Mergers: Commission approves proposed acquisition of Kerling by Ineos
European Commission - IP/08/109 30/01/2008
Brussels, 30 January 2008
The European Commission has approved under the EU Merger Regulation the proposed acquisition of Kerling, the polymer division of the Norwegian company Norsk Hydro group, by the UK based company Ineos. Both companies are active, inter alia, in the production of PVC. After an in-depth investigation, the Commission concluded that the proposed operation would not significantly impede effective competition in the European Economic Area (EEA) or in a substantial part of it.
Ineos is a leading global manufacturer of petrochemicals, specialty chemicals and oil products. It comprises eighteen businesses and, although it is present worldwide, its activities are mainly focussed in Europe.
Kerling is a subsidiary of Norsk Hydro ASA and comprises the polymer division of the Norsk Hydro group. It is mainly active in the production, marketing and sale of polyvinyl chloride (PVC) and caustic soda.
On 7 September 2007, the Commission concluded after a first phase investigation that the notified operation raised serious doubts as to its compatibility with the Single Market and with the EEA Agreement and decided to open an in-depth enquirysee IP/07/1290). These concerns related in particular to the impact that the transaction could have had on the commodity Suspension PVC market (S PVC) in the UK, Norway and Sweden, as the Commission believed the geographic scope of the S PVC market might be national.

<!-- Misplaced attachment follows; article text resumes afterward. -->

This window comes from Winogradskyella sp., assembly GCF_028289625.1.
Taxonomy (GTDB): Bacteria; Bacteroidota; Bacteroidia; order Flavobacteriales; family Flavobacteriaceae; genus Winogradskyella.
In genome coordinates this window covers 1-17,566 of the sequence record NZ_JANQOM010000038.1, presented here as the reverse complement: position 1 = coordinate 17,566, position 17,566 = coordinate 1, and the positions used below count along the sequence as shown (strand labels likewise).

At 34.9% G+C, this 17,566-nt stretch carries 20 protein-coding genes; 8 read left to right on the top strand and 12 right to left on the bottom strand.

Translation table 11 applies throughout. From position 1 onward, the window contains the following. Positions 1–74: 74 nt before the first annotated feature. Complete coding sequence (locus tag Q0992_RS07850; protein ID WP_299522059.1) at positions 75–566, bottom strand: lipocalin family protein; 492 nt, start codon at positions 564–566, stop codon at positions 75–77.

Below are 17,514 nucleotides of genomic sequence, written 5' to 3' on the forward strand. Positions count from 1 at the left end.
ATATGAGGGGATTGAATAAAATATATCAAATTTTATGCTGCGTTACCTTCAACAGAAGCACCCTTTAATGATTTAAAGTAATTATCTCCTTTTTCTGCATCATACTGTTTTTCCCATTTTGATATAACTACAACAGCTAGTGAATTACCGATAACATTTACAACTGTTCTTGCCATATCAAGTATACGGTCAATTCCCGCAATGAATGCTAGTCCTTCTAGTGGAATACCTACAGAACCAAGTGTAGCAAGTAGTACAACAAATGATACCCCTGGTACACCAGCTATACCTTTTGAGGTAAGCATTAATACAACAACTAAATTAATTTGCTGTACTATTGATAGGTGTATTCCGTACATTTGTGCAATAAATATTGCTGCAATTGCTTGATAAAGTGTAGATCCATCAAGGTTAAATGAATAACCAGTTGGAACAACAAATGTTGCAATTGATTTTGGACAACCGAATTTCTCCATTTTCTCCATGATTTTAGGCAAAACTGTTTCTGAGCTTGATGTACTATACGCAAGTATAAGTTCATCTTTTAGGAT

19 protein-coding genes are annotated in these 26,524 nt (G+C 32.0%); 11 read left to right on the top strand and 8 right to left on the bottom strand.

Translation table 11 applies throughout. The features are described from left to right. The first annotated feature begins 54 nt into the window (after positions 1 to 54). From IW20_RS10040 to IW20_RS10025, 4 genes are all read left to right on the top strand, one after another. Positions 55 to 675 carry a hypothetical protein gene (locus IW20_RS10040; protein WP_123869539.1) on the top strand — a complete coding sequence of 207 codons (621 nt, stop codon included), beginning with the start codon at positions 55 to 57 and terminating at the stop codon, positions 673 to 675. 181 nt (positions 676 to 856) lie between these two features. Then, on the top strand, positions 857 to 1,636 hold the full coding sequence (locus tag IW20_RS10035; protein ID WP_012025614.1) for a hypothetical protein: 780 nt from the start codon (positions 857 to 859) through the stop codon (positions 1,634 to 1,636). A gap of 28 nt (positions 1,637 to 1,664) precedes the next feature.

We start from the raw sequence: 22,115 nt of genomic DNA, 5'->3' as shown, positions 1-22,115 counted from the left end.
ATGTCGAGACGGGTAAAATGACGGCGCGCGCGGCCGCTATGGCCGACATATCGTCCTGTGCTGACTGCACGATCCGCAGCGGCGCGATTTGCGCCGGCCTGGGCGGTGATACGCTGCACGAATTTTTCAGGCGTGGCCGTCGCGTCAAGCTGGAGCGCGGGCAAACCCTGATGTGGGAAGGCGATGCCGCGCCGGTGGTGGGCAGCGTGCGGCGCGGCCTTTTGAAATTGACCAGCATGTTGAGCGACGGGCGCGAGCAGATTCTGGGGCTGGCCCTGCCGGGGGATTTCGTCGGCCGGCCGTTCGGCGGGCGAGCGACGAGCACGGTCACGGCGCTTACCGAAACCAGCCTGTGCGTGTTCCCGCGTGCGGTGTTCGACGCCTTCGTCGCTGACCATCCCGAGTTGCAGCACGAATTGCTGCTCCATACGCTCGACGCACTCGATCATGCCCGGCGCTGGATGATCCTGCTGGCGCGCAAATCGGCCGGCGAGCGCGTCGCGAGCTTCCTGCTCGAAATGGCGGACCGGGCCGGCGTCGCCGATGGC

During the in-depth investigation, the Commission carefully examined the above mentioned markets and concluded that their geographical dimension is wider than national and comprises at least North Western Europe. The Commission's investigation showed that commodity PVC producers located in continental North Western Europe exert sufficient competitive pressure in the UK, Norway and Sweden and constitute a credible alternative source of supply for the customers in these areas.
The Commission also investigated the impact of the concentration in other
markets, including the markets for caustic soda and PVC compounds and concluded
that the proposed transaction was not likely to give rise to any competition
concerns in these markets either.